By contrast I can't remember the last time I used any notes, realizing somewhere along the line that sometimes, actually often, less is more.


I learned a lot about making presentations over those years, from both formal and informal assessments of my own sessions, to watching others and reading whatever I could find.


That process hasn't stopped and won't. I have blogged about presentations in the past and references to some of those blogs are listed below.


But the purpose of this blog is to share a video on making presentations that I find to be bang on. It's by Dr. Susan Weinschenk, author of 100 Things Every Presenter Needs to Know About People. The video keys in on five things, and in my humble opinion it is worth checking out by anybody who makes presentations and wants to be better at it. It's right here


While I'm constantly tweaking my presentations, the one wholesale change I made over the years came as a result of reading The Presentation Secrets of Steve Jobs. It resulted in a major change to my visuals. Here's my blog on that


And here is one on nervousness from last March. And one on the most powerful word you can use in a speech or presentation. Can you imagine what it might be? 


If you have favourite presentations techniques or tricks that you'd like to share, please do.  

]]> (Duncan Matheson) Blog Sun, 23 Sep 2012 15:30:00 +0000
Lessons to be taken from Bill Clinton's speech I like speeches. Before I started writing them, I spent 20 years covering them as a reporter, and while many were great, some were dogs but the majority was mediocre. And despite all those times I was bored out of my gourd wishing to god the speaker would shut up, and even mediocre ones can do that, somewhere along the line I developed a fascination with speeches and how they were constructed and delivered.


I read books on speeches, I deconstruct speeches, I listen to speeches in a pretty weird way – I watch for the cadence, the alliteration, the pacing, how the stories are woven together, the optimism, the hope, whether the speaker is grabbing and holding the audience, the emotional ups and downs, how the key messages are resonating, the tone, and I look for what the audience is probably walking away with. In short, I'm pretty geeky when it comes to speeches.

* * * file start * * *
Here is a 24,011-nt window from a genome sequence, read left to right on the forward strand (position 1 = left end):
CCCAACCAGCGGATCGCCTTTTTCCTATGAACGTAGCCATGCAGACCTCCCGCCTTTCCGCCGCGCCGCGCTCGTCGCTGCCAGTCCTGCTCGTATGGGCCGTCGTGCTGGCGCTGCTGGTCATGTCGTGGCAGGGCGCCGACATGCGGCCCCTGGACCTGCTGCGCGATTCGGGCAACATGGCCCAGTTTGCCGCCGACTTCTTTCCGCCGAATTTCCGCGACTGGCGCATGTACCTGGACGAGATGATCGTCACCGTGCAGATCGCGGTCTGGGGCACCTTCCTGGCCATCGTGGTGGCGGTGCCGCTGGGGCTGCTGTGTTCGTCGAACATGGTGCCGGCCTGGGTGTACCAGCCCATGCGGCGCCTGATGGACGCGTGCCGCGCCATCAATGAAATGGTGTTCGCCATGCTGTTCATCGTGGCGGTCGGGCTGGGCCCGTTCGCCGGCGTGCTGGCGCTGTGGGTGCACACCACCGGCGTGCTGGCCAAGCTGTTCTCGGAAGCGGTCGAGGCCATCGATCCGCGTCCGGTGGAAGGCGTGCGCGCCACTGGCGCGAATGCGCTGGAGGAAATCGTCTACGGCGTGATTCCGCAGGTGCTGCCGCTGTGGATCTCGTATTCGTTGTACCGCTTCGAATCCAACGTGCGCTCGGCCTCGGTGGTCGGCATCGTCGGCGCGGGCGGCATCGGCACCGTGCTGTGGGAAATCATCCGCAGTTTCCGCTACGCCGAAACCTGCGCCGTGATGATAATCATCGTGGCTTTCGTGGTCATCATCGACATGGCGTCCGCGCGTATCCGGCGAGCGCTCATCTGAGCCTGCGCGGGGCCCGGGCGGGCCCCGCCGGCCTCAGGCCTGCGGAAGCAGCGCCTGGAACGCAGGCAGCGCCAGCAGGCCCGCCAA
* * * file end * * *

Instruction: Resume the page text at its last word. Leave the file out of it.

So last night, sitting back in the lazyboy watching Bill Clinton at the Democratic National Convention, I couldn't help but marvel. I knew he was good, but I have never seen anybody deliver a speech with such mastery.


I am tempted to go on about why I found it so good but that would be redundant with so much that has already been written about it.


So instead, I want to offer a guest blog – not because I entirely agree with it because I don't, but he does offer a good lesson that can be taken from Clinton's speech. I will offer my take afterwards. Here then is Keith Yaskin, a media consultant in Scottsdale, Arizona


Here's my take. In this example, he's absolutely right. Bill Clinton hit head-on the major criticisms of the Obama presidency, and he did it with a master's stroke. In this case it was absolutely the right thing to do.


Such is not always the case. There is a downside to answering your critics. For one thing it can detract from your own agenda. For another it draws more attention to the criticism.


The better strategy is to objectively weigh the criticisms and decide whether there is more to be gained or lost by going there. If the criticism is the proverbial elephant in the room and it is the distraction, as was the case with Obama and how he handled the economy, then yes, you best deal with it.


But that's not always the case.



]]> (Duncan Matheson) Blog Thu, 06 Sep 2012 15:27:00 +0000
In wake of shooting, Toronto Mayor fails on communications front